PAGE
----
SALT LAKE CITY — A bill requiring the full Legislature to vote on the site of a new state prison and creating a new commission to oversee the move that includes the executive branch was approved Friday by a House committee.
HB454, sponsored by House Majority Assistant Whip Brad Wilson, R-Kaysville, spells out that the Legislature's Prison Relocation Commission does not have the final say on where the Utah State Prison, now in Draper, will be relocated.
Wilson, the co-chairman of the commission, told the House Law Enforcement and Criminal Justice Committee he had received "feedback" on a proposal pitched earlier in the session to let the commission choose the site.
The proposal had sparked the suggestion from Gov. Gary Herbert that he would veto any attempt to take away his and the Legislature's authority over the move. There was also little interest in the proposal among members of the House GOP caucus.
Committee member Rep. Sandra Hollins, D-Salt Lake City, said she wants the final decision of where to put the 4,000-bed facility to be in the hands of all lawmakers, not just the seven who serve on the commission.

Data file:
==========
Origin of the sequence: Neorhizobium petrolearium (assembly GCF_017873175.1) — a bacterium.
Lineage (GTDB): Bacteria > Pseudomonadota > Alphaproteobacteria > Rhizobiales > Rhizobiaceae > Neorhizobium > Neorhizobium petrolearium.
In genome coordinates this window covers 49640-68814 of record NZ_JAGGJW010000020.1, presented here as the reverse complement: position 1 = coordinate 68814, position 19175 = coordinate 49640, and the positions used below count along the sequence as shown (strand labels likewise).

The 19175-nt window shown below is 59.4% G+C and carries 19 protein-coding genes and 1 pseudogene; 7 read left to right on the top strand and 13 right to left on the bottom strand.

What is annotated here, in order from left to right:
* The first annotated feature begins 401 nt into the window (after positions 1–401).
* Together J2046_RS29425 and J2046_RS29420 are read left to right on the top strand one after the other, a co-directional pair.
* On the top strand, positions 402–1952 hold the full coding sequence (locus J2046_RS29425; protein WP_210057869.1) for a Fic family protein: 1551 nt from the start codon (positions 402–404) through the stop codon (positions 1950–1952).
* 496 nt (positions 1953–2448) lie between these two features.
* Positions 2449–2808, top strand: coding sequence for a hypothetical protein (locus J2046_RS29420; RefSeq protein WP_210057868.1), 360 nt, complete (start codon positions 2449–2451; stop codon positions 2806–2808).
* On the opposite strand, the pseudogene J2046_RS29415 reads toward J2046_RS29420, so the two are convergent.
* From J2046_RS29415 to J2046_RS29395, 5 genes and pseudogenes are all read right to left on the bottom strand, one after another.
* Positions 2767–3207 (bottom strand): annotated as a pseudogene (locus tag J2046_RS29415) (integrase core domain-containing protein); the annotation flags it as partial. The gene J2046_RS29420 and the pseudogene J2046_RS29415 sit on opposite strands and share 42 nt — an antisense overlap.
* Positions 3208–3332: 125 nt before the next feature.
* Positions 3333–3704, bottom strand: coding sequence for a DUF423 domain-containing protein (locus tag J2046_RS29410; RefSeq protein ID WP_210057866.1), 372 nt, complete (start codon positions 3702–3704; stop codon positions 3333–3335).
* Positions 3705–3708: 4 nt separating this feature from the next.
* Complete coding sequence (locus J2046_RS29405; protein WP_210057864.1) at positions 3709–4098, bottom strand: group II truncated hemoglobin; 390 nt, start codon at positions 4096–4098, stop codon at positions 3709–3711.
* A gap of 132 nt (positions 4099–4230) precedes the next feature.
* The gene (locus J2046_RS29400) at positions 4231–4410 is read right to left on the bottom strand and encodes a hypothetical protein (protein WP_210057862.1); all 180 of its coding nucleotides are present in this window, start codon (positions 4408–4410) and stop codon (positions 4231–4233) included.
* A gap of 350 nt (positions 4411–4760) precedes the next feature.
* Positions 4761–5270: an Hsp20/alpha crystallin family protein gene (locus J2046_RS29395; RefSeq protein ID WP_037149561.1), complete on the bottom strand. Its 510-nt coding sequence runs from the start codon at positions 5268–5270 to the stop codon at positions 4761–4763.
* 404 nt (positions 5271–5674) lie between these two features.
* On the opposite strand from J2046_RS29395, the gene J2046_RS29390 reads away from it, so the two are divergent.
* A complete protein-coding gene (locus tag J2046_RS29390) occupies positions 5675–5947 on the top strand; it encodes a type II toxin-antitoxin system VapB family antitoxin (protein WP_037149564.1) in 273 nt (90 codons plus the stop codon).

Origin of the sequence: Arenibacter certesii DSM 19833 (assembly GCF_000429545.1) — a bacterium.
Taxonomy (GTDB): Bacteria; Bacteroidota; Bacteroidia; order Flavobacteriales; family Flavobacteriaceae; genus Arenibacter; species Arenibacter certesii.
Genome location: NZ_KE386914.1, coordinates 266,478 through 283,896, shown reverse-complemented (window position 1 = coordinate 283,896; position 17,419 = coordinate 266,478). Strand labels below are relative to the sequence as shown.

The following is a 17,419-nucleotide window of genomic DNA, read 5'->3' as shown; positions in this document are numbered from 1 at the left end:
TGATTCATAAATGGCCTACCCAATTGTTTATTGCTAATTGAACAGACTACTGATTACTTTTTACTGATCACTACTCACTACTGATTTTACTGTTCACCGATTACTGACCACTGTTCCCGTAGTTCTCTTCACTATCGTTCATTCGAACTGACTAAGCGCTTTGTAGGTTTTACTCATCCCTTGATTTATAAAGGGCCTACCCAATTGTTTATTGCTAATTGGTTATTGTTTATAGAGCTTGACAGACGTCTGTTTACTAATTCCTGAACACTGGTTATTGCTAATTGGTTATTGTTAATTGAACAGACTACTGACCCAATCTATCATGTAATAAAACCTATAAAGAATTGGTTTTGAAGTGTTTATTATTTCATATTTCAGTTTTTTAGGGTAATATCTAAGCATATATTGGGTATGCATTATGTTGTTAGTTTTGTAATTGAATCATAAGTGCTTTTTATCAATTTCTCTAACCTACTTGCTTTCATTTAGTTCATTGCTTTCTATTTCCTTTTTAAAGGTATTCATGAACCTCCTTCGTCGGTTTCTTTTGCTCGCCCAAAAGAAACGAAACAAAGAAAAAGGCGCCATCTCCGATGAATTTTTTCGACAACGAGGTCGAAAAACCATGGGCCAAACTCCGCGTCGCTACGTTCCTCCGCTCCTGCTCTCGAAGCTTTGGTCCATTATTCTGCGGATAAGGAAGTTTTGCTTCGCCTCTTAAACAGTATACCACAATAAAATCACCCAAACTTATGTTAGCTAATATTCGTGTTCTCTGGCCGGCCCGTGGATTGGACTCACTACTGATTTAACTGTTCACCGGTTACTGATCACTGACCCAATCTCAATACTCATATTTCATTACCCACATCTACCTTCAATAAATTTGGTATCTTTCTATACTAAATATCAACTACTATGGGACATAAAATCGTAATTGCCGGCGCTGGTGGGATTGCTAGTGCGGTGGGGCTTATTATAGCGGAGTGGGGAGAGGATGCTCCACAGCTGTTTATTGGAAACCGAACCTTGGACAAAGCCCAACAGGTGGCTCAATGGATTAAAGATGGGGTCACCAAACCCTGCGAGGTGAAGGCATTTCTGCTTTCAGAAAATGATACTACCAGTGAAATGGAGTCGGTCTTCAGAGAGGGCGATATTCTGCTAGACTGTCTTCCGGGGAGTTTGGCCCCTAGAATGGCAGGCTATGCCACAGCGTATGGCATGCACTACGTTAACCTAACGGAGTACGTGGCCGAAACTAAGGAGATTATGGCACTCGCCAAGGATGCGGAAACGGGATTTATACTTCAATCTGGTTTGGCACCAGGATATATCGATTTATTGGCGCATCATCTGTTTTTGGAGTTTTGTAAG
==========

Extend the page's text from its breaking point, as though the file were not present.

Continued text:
"I just want to make sure that this is done with as much transparency as possible. I’m not happy that my community is one of the sites. I have to say that," said Hollins, whose district includes a proposed site near Salt Lake City International Airport.
That site is one of five currently under consideration by the commission. The others are near Eagle Mountain in Utah County and near Grantsville in Tooele County. The commission is expected to settle on a single site this summer.
Jewel Allen, founder of the group No Prison in Tooele, raised concerns at the hearing about the original version of the bill, which would have allowed the commission to make the final pick unless the governor chose to call a special session.
"Once that decision is made, it's like stopping a runaway train," Allen said, adding she appreciated the changes made to the bill in committee.
Wilson's bill received the support of the American Civil Liberties Union of Utah. The organization's public policy advocate, Anna Brower, said the relocation "process continues despite all of the political explosions over the eventual site."
Brower said "political reality ensures this is going to be a very difficult and emotionally heated process," but one that will ultimately benefit inmates by providing more opportunities for treatment and rehabilitation.
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